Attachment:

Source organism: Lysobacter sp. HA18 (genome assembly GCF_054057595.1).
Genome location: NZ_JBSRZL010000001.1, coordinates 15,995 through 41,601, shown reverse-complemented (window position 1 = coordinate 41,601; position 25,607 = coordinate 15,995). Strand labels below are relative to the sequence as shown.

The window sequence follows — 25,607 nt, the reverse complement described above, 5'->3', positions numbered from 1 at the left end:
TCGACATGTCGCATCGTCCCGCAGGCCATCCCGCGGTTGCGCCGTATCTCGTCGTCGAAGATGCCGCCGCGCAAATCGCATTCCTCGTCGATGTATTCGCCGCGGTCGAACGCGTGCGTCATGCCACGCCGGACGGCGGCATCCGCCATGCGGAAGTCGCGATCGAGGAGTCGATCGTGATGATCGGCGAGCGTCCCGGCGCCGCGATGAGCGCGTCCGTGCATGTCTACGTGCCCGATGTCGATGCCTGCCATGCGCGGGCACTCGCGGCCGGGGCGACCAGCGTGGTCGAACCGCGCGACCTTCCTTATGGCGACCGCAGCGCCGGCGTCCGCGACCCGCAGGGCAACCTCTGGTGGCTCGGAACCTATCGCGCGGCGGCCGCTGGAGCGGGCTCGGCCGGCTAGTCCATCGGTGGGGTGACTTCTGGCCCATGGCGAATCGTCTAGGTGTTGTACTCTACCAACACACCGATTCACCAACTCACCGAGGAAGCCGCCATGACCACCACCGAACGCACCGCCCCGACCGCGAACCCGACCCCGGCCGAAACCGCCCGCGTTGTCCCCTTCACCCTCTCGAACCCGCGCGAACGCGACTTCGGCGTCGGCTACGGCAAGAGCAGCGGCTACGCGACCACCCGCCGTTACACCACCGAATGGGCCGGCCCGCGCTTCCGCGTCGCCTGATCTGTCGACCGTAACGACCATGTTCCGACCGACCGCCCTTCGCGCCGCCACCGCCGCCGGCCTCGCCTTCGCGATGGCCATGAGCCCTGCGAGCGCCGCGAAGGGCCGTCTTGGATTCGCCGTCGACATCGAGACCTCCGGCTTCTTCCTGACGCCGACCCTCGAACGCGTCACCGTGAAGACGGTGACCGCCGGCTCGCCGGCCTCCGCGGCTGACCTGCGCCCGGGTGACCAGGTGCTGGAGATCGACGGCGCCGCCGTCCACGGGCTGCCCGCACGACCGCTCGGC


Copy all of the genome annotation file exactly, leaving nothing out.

Source organism: Lysobacter sp. HA18 (genome assembly GCF_054057595.1).
Genome location: NZ_JBSRZL010000001.1, coordinates 15,995 through 41,601, shown reverse-complemented (window position 1 = coordinate 41,601; position 25,607 = coordinate 15,995). Strand labels below are relative to the sequence as shown.

The window sequence follows — 25,607 nt, the reverse complement described above, 5'->3', positions numbered from 1 at the left end:
TCGACATGTCGCATCGTCCCGCAGGCCATCCCGCGGTTGCGCCGTATCTCGTCGTCGAAGATGCCGCCGCGCAAATCGCATTCCTCGTCGATGTATTCGCCGCGGTCGAACGCGTGCGTCATGCCACGCCGGACGGCGGCATCCGCCATGCGGAAGTCGCGATCGAGGAGTCGATCGTGATGATCGGCGAGCGTCCCGGCGCCGCGATGAGCGCGTCCGTGCATGTCTACGTGCCCGATGTCGATGCCTGCCATGCGCGGGCACTCGCGGCCGGGGCGACCAGCGTGGTCGAACCGCGCGACCTTCCTTATGGCGACCGCAGCGCCGGCGTCCGCGACCCGCAGGGCAACCTCTGGTGGCTCGGAACCTATCGCGCGGCGGCCGCTGGAGCGGGCTCGGCCGGCTAGTCCATCGGTGGGGTGACTTCTGGCCCATGGCGAATCGTCTAGGTGTTGTACTCTACCAACACACCGATTCACCAACTCACCGAGGAAGCCGCCATGACCACCACCGAACGCACCGCCCCGACCGCGAACCCGACCCCGGCCGAAACCGCCCGCGTTGTCCCCTTCACCCTCTCGAACCCGCGCGAACGCGACTTCGGCGTCGGCTACGGCAAGAGCAGCGGCTACGCGACCACCCGCCGTTACACCACCGAATGGGCCGGCCCGCGCTTCCGCGTCGCCTGATCTGTCGACCGTAACGACCATGTTCCGACCGACCGCCCTTCGCGCCGCCACCGCCGCCGGCCTCGCCTTCGCGATGGCCATGAGCCCTGCGAGCGCCGCGAAGGGCCGTCTTGGATTCGCCGTCGACATCGAGACCTCCGGCTTCTTCCTGACGCCGACCCTCGAACGCGTCACCGTGAAGACGGTGACCGCCGGCTCGCCGGCCTCCGCGGCTGACCTGCGCCCGGGTGACCAGGTGCTGGAGATCGACGGCGCCGCCGTCCACGGGCTGCCCGCACGACCGCTCGGC